The COVID-19 pandemic is getting the blame as Finance Minister Rod Phillips announced the Ford government is adding $99.8 billion worth of deficit spending over the next three years to keep the healthcare system operating. The plan also calls for tax cuts for business.
With the GBP down and unemployment up the government will feel the pinch on the revenue side as it has promised not to increase taxes.
“This is a great, great news budget for the people of Ontario, the businesses of Ontario,” Premier Doug Ford said Thursday. “You can sit there and say we are helping everyone, right across the province.”
The Ministry of Finance says growth will rebound by 4.9 per cent next year and 3.5 per cent in 2022, but such projections have ben fraught with imprecision in the past,, when there was less uncertainty.
The 2021/2022 deficit is expected to come in at $33.1 billion, with $2 billion set aside in reserve, while the 2022/2023 deficit is expected to be $28.2 billion.
The government has set aside $2.65 Billion to cover any unforeseen COVID emergencies .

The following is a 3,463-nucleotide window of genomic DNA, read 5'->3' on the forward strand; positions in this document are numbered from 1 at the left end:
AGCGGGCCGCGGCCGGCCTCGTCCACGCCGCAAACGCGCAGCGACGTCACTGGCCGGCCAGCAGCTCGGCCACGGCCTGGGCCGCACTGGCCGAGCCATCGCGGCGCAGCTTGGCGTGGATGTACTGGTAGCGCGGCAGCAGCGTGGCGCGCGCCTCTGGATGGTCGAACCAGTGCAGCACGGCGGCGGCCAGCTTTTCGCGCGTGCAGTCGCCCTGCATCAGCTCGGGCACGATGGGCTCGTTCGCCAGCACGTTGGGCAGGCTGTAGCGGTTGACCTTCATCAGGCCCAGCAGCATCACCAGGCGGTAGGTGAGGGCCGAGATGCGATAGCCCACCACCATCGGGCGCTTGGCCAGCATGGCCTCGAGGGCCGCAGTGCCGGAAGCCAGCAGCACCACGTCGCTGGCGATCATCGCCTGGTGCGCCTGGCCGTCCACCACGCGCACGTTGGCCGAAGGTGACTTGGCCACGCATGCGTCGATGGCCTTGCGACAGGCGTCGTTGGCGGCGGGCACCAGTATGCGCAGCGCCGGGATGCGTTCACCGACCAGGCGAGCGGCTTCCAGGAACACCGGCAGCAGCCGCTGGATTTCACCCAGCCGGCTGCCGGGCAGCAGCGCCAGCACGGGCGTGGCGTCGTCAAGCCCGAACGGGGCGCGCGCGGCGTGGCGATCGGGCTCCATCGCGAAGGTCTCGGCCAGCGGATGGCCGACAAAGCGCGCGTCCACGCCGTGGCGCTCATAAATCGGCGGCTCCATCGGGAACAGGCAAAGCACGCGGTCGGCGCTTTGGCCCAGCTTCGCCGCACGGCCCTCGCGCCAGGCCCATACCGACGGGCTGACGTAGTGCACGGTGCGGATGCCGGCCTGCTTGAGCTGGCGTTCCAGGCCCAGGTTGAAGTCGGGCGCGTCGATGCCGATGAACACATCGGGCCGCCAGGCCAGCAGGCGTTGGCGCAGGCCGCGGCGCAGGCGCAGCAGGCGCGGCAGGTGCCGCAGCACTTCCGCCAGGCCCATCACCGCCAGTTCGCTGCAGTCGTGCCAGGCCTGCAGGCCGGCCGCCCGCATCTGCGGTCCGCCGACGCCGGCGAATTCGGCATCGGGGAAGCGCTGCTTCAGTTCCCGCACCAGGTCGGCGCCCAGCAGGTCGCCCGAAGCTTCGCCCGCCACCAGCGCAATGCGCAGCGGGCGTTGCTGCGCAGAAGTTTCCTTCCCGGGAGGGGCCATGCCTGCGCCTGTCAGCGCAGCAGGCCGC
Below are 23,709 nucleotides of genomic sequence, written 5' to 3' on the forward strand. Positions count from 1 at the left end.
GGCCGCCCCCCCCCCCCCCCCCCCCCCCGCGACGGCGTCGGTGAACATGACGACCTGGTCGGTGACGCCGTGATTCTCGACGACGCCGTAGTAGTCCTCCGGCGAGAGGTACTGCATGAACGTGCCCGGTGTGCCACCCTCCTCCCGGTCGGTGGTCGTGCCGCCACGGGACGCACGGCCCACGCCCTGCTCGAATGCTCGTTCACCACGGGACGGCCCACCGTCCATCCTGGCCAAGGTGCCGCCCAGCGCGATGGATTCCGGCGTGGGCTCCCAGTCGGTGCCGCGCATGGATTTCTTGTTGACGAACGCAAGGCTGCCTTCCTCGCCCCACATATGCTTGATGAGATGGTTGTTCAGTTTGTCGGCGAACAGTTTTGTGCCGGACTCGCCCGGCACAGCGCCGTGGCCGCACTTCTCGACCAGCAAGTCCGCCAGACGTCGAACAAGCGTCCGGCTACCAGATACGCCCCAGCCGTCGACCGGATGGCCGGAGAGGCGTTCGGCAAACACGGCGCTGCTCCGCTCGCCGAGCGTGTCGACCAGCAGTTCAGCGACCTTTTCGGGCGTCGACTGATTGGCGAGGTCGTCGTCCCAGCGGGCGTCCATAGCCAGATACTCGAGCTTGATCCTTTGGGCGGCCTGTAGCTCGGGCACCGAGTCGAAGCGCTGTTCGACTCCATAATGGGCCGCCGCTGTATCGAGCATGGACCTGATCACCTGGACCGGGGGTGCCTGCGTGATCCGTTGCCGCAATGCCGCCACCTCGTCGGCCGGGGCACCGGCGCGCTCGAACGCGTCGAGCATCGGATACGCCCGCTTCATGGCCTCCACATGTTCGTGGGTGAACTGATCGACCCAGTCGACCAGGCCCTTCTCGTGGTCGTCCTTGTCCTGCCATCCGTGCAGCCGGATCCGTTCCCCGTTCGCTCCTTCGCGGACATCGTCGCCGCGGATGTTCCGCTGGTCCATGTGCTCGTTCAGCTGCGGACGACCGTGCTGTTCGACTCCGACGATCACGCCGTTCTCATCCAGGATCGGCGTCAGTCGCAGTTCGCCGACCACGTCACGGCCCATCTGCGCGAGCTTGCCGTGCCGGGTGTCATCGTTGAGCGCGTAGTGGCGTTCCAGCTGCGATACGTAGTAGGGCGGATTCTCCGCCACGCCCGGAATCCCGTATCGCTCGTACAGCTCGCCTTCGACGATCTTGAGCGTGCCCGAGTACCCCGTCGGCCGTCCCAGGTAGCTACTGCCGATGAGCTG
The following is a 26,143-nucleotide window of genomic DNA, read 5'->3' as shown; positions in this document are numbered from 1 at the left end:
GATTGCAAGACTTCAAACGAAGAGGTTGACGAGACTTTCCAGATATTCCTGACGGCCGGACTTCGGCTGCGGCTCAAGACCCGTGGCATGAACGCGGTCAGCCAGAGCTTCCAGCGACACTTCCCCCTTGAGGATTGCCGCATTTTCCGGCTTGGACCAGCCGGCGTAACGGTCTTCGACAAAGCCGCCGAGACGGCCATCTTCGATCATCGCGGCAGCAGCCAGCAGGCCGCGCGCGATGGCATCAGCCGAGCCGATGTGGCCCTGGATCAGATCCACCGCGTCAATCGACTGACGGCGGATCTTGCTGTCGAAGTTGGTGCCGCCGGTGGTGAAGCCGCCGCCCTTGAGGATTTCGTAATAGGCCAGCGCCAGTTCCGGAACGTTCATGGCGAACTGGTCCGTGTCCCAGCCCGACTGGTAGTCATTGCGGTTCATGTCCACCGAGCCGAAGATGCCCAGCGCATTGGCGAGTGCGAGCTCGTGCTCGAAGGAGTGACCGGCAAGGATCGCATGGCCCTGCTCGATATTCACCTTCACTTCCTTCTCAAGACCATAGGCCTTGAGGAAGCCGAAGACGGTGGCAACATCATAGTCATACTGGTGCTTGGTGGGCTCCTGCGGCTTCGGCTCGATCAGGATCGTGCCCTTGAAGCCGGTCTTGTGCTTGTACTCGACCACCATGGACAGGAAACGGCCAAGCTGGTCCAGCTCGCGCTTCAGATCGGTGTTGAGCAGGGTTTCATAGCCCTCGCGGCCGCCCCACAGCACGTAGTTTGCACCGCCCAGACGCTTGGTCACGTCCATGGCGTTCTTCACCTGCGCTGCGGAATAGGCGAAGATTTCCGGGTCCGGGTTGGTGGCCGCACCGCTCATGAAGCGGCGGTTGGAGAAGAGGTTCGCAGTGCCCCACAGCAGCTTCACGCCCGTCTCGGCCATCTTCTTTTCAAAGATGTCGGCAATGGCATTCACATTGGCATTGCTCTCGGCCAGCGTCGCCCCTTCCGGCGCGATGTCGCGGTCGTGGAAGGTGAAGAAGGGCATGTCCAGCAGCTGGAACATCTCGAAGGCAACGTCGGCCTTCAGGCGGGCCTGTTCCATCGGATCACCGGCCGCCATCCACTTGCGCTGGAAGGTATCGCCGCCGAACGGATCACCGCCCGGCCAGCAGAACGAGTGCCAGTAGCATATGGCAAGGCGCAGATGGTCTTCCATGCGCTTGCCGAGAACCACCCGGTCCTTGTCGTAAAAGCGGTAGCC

Said Minister Phillips. “it’s important we have those dollars available so that we can adjust – we’re in the middle of a second wave,” he said. “Those dollars will get spent and deployed and will be there to ensure people have the resources they need; the healthcare resources, the educational resources.”
Some highlights include:
- a new tax credit for seniors to renovate their homes,
- more cash for parents of young children,
- tax new cuts for business
- $570 million more to fund hospitals,
- every parent of a child up to the age of 12 will receive$200 payment, similar to what was done in March. The actual date was not provided
The Ministry of Finance says that if growth accelerates in 2021, the amount of new debt added could shrink to as little as $87.5 billion over the next three years.
But if growth slows under the weight of a new widespread lockdown or other unforeseen circumstance during that time, the amount of new debt added could balloon to $107.5 billion.
If you wondered what COVID testing is the average COVID-19 test – both the collection of the specimen and processing – cost Ontario $48 each in the fall.